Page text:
Three new species broaden Christmas Bird Count

Published: Wednesday, January 29, 2014 at 02:12 PM.

This year all three scoter species were observed, a feat only achieved once before in the history of the local CBC. The scoter is a sea duck that breeds in the far north and spends most of its time offshore when in its southern range.

According to the Audubon website, the CBC helps inform conservationists about local trends in bird populations and plan strategies to protect birds and their habitat. The U.S. Environmental Protection Agency included Audubon's climate change work from CBC data as one of 26 indicators of climate change in its 2012 report.

Great Backyard Bird Count coming up

The CBC is over, but now it’s time to gear up for the 16th annual Great Backyard Bird (GBBC) Count Feb. 14-17. The GBBC is a four-day event that engages bird watchers in counting birds to create a real-time snapshot of where birds are across the U.S. and Canada .

The GBBC is a joint project of the Cornell Lab of Ornithology and the National Audubon Society to learn more about how birds are doing. Last year, participants turned in more than 104,285 checklists online, creating the continent's largest instantaneous snapshot of bird populations ever recorded. Watchers reported observing 623 species and nearly 17.4 million individual birds.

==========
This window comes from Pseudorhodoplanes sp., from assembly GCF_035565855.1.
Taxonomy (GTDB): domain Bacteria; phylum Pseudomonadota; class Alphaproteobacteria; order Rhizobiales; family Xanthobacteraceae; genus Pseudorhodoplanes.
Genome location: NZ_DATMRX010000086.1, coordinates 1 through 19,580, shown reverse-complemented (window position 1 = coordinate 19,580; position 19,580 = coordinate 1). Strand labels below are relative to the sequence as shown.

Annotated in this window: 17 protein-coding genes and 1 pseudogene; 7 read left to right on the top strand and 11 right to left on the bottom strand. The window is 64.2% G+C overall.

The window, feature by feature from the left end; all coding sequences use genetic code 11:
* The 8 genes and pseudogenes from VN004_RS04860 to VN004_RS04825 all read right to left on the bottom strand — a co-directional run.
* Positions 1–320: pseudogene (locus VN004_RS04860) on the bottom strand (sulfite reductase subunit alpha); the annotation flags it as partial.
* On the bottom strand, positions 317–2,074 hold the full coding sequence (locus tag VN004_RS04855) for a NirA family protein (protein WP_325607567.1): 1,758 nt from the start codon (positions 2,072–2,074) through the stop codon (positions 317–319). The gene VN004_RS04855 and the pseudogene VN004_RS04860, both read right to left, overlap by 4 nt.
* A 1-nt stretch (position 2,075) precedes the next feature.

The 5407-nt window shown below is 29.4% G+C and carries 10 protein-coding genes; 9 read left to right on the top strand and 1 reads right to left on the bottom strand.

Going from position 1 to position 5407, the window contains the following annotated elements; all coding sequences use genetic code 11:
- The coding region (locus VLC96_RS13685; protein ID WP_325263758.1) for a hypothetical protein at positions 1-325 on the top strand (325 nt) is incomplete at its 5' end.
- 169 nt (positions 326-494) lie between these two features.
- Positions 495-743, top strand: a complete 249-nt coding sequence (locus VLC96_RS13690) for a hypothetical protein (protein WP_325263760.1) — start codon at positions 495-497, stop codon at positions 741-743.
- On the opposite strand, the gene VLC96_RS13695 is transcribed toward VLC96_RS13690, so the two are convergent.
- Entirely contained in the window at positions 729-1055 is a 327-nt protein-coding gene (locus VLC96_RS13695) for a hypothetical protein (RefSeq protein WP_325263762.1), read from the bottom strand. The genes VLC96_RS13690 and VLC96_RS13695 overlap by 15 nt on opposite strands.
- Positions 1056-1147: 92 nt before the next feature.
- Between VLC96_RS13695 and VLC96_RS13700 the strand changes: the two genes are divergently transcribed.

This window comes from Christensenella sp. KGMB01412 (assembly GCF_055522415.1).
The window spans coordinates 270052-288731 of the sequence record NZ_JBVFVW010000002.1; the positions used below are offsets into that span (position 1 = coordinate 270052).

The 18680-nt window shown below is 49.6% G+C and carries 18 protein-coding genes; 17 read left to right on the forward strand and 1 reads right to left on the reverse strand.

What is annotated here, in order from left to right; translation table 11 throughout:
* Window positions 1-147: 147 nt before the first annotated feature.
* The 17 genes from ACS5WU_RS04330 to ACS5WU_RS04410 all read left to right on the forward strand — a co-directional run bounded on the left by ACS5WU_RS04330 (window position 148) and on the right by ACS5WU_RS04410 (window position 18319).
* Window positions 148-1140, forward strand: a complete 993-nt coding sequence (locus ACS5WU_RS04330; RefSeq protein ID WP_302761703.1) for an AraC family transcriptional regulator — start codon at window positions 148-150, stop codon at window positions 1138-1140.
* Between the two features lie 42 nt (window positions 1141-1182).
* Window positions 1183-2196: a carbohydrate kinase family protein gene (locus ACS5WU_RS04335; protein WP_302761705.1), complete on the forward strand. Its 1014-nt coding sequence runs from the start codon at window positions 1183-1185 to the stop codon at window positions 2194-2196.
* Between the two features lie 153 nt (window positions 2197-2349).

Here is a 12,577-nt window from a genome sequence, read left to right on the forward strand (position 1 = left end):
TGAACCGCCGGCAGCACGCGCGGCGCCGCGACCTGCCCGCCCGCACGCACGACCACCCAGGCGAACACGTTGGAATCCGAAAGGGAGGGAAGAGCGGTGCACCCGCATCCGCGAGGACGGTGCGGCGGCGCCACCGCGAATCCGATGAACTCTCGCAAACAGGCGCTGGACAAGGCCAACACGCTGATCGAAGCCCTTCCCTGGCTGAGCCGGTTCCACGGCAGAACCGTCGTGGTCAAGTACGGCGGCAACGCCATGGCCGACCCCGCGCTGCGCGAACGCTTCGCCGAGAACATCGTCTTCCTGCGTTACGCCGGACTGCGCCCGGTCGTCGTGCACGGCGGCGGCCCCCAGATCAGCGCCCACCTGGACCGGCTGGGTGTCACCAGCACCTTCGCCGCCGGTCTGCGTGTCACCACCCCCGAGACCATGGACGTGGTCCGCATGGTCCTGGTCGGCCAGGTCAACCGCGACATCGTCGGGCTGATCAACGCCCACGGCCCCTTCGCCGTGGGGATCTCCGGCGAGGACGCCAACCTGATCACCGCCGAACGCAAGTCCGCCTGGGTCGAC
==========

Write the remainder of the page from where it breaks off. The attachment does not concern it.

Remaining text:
Anyone can take part in the GBBC, from novice bird watchers to experts. Participants count birds for 15 minutes or more on one or more days of the event and report their sightings online at

On the website, participants can explore real-time maps and charts that show what others are reporting during the count. The site has tips to help identify birds and special materials for educators. Participants may also enter the GBBC photo contest by uploading images taken during the count. Many images will be featured in the GBBC website’s photo gallery. All participants are entered in a drawing for prizes that include bird feeders, binoculars, books, CDs, and many other great birding products.

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